'The prisoner's guilt must be established beyond reasonable doubt. Proof beyond a reasonable doubt is such as will produce an abiding conviction in the mind to a moral certainty that the fact exists that is claimed to exist, so that you feel certain that it exists. A balance of proof is not sufficient. A juror in a criminal case ought not to condemn unless the evidence excludes from his mind all reasonable doubt; unless he be so convinced by the evidence, no matter what the class of the evidence, of the defendant's guilt, that a prudent man would feel safe to act upon that conviction in matters of the highest concern and importance to his own dearest personal interests.'
The plaintiff in error alleges as ground of error the exclusion from the jury of Oscar Dunn, Robert Patrick, and others of the Mormon faith. He claims that the examination of the proposed jurors, and the rulings of the court, show that it was the deliberate purpose of the court to exclude from the jury every one who was of the Mormon faith. He insists that neither the court nor counsel had the right to inquire into the religious belief of the juror.
There is no complaint that the jury was not a fair and impartial one, or that any juror impanelled was disqualified.
Whether the exclusion of qualified jurors from the panel is a ground for setting aside the verdict and judgment on error, we do not find it necessary to decide.
It is insisted on behalf of the defendant in error that the excluded jurors were not qualified to sit in the case. In impanelling the jury the court was bound to follow the law of the Territory on that subject. Clinton v. Englebrecht, 13 Wall. 434; Reynolds v. United States, 98 U.S. 145.
The jurors excluded were objected to by the prosecution as disqualified from serving for actual bias.
The challenge for actual bias was tried by the triers appointed by the court, in accordance with the law of the Territory. The triers found the challenge true. By the same law their decision is declared to be final, and thereupon the jurors challenged must be excluded. The law was carefully followed. The jurors were found disqualified, and were, therefore, as required by the law, excluded from the panel.
It is evident from the examination of the jurors on their voire dire, that they believed that polygamy was ordained of God, and that the practice of polygamy was obedience to the will of God. At common law, this would have been ground for principal challenge of jurors of the same faith. 3 Bla. Com. 303. It needs no argument to show that a jury composed of men entertaining such a belief could not have been free from bias or prejudice on the trial for bigamy, of a person who entertained the same belief, and whose offence consisted in the act of living in polygamy. But whether the evidence of bias was sufficient or not, it was so found by the triers, and that was conclusive.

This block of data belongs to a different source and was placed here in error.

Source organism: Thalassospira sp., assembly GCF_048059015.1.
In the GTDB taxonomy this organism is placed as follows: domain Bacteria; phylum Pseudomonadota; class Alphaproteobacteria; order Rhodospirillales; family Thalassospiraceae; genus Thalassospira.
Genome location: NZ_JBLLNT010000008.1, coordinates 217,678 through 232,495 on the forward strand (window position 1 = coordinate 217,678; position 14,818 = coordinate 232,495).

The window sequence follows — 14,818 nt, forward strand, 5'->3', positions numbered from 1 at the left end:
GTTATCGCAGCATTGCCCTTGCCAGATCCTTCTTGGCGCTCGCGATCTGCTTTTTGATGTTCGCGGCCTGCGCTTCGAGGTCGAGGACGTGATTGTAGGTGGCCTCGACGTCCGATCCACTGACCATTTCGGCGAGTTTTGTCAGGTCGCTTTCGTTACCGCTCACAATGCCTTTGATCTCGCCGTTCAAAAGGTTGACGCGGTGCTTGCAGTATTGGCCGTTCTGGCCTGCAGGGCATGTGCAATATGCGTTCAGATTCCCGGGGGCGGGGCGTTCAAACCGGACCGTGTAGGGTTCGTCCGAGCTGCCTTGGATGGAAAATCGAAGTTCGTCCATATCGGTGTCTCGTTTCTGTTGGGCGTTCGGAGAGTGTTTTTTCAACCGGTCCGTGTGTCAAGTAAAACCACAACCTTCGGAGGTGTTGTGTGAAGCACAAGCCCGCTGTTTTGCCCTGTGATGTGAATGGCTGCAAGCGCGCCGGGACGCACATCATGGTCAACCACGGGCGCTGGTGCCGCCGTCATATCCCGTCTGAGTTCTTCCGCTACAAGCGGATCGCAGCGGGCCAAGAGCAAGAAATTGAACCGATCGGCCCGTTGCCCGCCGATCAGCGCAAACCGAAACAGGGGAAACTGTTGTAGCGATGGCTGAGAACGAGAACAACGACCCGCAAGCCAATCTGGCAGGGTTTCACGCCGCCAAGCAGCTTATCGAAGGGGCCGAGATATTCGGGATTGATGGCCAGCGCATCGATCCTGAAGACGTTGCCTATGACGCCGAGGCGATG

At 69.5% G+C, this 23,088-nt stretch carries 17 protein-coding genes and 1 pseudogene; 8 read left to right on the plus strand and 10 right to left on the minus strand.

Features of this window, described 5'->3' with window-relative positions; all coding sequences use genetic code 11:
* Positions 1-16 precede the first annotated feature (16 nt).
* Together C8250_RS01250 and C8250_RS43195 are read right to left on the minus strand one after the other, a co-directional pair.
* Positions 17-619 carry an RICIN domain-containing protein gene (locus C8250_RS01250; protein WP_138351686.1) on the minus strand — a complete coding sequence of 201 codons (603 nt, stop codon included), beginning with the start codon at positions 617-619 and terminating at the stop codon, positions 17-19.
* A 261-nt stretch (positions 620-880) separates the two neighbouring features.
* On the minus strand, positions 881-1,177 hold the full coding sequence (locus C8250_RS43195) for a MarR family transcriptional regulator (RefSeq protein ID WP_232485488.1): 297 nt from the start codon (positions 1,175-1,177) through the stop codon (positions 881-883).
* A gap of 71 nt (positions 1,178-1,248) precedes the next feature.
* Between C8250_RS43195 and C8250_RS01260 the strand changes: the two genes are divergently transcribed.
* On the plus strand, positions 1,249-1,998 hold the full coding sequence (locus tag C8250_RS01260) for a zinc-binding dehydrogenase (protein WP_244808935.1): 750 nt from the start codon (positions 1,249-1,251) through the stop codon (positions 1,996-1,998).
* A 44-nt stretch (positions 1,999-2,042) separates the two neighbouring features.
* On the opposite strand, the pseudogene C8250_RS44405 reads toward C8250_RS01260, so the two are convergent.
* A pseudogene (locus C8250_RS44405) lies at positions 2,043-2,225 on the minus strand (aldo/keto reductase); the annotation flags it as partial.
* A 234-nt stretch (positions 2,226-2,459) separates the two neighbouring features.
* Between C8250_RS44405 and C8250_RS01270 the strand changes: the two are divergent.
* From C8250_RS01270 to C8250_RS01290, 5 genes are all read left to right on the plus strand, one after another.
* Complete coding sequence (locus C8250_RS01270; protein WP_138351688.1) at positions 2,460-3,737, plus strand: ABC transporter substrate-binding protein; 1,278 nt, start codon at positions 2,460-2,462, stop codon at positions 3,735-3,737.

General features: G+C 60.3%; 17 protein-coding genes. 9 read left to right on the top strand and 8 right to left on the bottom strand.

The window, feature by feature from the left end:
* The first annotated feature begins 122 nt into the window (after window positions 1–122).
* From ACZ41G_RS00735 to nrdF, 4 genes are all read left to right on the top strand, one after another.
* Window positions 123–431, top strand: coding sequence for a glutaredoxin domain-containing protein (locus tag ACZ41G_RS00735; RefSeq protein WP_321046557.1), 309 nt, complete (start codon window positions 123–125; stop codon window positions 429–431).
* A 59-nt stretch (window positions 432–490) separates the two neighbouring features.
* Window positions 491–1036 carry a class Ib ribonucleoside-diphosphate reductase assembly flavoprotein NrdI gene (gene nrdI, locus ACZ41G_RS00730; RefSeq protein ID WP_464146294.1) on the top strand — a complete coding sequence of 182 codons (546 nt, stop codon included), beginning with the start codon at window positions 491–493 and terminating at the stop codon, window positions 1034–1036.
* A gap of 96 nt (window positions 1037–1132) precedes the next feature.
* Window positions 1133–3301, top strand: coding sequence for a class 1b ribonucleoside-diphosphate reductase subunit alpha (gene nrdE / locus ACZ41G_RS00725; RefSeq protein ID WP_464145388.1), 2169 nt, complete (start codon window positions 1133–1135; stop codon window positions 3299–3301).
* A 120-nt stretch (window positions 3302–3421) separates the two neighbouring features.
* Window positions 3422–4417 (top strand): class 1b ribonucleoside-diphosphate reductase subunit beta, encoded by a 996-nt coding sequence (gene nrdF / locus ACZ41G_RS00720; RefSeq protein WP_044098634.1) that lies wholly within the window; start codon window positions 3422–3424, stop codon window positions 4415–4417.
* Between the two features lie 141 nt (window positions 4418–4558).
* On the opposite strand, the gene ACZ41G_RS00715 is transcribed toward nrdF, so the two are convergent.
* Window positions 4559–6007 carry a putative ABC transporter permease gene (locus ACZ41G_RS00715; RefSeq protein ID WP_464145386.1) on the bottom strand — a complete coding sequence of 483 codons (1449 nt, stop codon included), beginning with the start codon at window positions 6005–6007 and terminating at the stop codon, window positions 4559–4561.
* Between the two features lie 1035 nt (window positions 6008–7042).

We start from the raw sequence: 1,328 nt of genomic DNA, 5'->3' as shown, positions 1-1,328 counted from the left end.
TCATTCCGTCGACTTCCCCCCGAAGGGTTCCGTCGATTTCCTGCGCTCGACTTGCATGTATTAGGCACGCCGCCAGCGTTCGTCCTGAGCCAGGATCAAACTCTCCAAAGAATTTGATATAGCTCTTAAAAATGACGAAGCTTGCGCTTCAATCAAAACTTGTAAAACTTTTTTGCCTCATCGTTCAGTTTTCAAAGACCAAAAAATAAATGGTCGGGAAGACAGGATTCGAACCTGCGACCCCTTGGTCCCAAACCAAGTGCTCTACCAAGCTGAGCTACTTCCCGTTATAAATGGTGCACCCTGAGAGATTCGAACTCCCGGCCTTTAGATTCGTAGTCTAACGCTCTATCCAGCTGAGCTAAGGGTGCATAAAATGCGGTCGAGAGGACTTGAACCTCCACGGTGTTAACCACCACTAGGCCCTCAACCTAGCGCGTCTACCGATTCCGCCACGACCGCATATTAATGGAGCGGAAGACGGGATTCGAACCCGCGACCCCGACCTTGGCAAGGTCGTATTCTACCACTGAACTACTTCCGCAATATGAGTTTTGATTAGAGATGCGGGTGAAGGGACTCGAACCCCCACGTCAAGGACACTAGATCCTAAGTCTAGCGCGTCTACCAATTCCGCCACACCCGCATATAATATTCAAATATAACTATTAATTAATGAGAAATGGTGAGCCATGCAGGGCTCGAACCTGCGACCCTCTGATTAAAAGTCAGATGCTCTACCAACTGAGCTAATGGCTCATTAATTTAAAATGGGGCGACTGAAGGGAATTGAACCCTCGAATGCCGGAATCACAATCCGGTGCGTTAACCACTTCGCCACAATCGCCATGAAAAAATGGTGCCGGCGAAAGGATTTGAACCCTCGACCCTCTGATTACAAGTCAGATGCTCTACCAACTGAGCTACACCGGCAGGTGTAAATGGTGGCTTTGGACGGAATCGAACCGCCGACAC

Whether or not that bias was founded on the religious belief of the juror, is entirely immaterial, if the bias existed. It has been held by this court, that on an indictment for bigamy it was no defence that the doctrines and practice of polygamy were a part of the religion of the accused. Reynolds v. United States, supra.
It could not, therefore, be an invasion of the constitutional or other rights of the juror called to try a party charged with bigamy, to inquire whether he himself was living in polygamy, and whether he believed it to be in accordance with the divine will and command.
If the jurors themselves had no ground of complaint, it is clear the defendant had none.
We find nothing in the record in relation to the impanelling of the jury which would have required the Supreme Court of the Territory to set aside the verdict and the judgment of the District Court.
It is next assigned for error, that the court admitted the declarations and admissions of the plaintiff in error to prove the fact of his first marriage, and the charge of the court that the declarations of the accused were evidence proper to be considered by the jury as tending to prove an actual marriage, and that such marriage might be proven like any other fact, by the admissions of the defendant, or by circumstantial evidence, and that it was not necessary to prove it by witnesses who were present at the ceremony.
To hold that, on an indictment for bigamy, the first marriage can only be proven by eye-witnesses of the ceremony, is to apply to this offence a rule of evidence not applicable to any other.
The great weight of authority is adverse to the position of the plaintiff in error.
In Regina v. Simmonsto (1 Car. & Kir. 164), it was held that, on an indictment for bigamy, the first marriage may be proved by the admissions of the prisoner; and it is for the jury to determine whether what he said was an admission that he had been legally married according to the laws of the country where the marriage was solemnized.